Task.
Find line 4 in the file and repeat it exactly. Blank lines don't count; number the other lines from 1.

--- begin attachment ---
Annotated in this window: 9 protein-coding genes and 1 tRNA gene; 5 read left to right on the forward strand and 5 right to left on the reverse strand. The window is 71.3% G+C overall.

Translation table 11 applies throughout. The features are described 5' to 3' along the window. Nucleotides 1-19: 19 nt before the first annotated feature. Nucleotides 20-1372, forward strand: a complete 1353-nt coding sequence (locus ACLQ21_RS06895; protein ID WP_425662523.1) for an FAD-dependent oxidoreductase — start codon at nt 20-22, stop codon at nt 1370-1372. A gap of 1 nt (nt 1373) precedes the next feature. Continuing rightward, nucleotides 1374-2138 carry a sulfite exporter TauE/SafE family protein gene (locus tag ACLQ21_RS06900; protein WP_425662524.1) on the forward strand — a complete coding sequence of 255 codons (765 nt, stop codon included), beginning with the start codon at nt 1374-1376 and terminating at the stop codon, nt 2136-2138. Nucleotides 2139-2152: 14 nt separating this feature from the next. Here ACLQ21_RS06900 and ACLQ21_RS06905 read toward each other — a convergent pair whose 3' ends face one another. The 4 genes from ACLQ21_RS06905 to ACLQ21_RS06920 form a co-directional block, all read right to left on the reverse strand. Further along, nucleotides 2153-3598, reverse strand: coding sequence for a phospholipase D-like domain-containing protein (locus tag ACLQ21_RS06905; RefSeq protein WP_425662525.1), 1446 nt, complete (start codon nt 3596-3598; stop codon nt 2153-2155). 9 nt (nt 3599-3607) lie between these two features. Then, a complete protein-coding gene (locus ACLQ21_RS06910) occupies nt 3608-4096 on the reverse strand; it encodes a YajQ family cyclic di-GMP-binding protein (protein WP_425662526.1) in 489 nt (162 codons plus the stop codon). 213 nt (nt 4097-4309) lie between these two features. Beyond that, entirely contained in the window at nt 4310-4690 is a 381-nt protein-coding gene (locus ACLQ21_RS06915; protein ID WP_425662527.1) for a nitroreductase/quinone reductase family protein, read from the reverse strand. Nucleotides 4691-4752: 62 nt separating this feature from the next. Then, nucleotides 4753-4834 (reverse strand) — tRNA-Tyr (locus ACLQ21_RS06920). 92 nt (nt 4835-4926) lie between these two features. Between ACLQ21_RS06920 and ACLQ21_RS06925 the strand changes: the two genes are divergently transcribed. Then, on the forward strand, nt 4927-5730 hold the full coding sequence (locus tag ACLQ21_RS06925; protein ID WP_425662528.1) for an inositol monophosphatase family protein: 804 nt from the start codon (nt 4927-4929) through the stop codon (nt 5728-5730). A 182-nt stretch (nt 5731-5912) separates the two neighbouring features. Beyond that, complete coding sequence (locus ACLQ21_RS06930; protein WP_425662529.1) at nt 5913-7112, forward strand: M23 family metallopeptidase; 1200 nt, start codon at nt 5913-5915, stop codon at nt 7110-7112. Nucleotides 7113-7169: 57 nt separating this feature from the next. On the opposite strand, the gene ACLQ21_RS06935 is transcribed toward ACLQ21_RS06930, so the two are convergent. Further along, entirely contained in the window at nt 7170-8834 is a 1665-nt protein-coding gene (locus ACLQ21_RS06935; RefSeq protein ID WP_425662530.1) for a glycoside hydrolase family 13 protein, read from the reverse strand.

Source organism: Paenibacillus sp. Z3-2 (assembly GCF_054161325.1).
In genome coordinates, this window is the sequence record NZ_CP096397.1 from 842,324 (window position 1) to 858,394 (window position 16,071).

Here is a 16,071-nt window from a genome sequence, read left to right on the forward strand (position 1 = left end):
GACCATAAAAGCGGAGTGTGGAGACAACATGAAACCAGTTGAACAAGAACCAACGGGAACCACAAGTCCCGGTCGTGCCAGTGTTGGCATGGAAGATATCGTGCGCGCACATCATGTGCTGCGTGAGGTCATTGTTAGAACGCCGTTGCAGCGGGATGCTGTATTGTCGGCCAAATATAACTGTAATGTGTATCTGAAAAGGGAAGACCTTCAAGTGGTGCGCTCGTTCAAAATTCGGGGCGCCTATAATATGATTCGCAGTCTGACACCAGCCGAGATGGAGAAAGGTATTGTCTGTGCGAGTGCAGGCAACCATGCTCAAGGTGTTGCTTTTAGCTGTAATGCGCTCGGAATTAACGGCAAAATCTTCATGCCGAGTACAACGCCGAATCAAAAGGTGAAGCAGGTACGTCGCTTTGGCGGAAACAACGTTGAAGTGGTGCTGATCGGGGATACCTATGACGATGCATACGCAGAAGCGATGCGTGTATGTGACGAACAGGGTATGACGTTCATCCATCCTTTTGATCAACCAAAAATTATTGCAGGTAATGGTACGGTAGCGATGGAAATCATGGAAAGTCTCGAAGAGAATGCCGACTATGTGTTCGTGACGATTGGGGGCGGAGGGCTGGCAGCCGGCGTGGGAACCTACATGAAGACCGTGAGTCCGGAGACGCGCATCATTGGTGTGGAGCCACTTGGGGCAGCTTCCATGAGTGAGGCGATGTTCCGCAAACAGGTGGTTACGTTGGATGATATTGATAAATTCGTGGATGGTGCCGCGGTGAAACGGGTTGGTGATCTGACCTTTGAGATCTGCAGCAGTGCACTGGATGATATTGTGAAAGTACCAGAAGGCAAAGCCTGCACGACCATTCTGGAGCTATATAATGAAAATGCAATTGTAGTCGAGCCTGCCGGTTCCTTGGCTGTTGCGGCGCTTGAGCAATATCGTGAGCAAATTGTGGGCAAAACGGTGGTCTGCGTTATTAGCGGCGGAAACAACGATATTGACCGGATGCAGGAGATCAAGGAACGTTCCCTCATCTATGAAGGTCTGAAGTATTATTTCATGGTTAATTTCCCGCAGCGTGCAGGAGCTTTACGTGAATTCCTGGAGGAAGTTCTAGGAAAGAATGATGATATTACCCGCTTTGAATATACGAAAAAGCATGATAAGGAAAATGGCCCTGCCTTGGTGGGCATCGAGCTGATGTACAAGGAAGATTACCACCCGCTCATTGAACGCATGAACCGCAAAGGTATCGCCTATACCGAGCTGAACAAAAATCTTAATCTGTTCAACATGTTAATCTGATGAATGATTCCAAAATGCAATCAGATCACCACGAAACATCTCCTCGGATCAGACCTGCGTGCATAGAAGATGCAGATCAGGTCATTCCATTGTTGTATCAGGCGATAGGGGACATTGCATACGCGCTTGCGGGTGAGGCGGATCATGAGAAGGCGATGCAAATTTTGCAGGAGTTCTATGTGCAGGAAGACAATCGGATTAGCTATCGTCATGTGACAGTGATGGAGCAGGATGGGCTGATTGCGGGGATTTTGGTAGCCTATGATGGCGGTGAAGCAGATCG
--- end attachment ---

In genome coordinates, this window is the sequence record NZ_CP096397.1 from 842,324 (window position 1) to 858,394 (window position 16,071).